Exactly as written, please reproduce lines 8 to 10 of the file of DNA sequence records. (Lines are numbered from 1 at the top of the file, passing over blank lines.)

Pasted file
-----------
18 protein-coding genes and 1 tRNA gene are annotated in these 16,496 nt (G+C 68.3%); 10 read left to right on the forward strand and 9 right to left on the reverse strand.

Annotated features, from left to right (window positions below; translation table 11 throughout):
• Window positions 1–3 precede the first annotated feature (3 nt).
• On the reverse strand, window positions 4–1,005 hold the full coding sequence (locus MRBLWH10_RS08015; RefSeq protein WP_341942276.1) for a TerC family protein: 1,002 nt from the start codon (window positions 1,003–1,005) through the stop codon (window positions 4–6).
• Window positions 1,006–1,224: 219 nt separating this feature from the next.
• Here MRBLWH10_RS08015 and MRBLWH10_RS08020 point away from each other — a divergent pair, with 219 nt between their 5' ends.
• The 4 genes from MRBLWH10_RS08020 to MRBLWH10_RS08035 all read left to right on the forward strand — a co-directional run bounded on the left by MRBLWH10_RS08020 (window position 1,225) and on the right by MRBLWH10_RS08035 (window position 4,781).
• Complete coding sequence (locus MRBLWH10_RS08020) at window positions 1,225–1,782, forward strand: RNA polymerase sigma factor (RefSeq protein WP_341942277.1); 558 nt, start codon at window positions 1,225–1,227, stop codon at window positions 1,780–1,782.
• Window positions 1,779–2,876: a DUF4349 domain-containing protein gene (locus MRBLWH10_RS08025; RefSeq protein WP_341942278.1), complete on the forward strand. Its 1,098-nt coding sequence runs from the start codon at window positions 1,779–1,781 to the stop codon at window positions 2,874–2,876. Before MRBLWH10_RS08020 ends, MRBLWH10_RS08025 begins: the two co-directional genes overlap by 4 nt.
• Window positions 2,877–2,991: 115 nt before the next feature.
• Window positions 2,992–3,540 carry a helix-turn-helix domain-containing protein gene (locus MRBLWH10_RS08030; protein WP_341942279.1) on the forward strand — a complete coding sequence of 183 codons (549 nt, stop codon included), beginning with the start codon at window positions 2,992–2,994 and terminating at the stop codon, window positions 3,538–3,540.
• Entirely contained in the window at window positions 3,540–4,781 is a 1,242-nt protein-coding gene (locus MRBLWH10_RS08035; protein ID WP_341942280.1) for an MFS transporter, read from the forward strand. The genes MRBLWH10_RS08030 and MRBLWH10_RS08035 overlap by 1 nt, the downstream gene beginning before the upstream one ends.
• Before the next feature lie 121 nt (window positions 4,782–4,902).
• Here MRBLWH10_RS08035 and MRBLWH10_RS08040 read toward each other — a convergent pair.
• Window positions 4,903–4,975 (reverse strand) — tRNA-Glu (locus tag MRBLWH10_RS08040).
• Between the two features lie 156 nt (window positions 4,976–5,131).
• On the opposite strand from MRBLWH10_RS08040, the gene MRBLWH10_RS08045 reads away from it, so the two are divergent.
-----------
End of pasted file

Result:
• Complete coding sequence (locus MRBLWH10_RS08020) at window positions 1,225–1,782, forward strand: RNA polymerase sigma factor (RefSeq protein WP_341942277.1); 558 nt, start codon at window positions 1,225–1,227, stop codon at window positions 1,780–1,782.
• Window positions 1,779–2,876: a DUF4349 domain-containing protein gene (locus MRBLWH10_RS08025; RefSeq protein WP_341942278.1), complete on the forward strand. Its 1,098-nt coding sequence runs from the start codon at window positions 1,779–1,781 to the stop codon at window positions 2,874–2,876. Before MRBLWH10_RS08020 ends, MRBLWH10_RS08025 begins: the two co-directional genes overlap by 4 nt.
• Window positions 2,877–2,991: 115 nt before the next feature.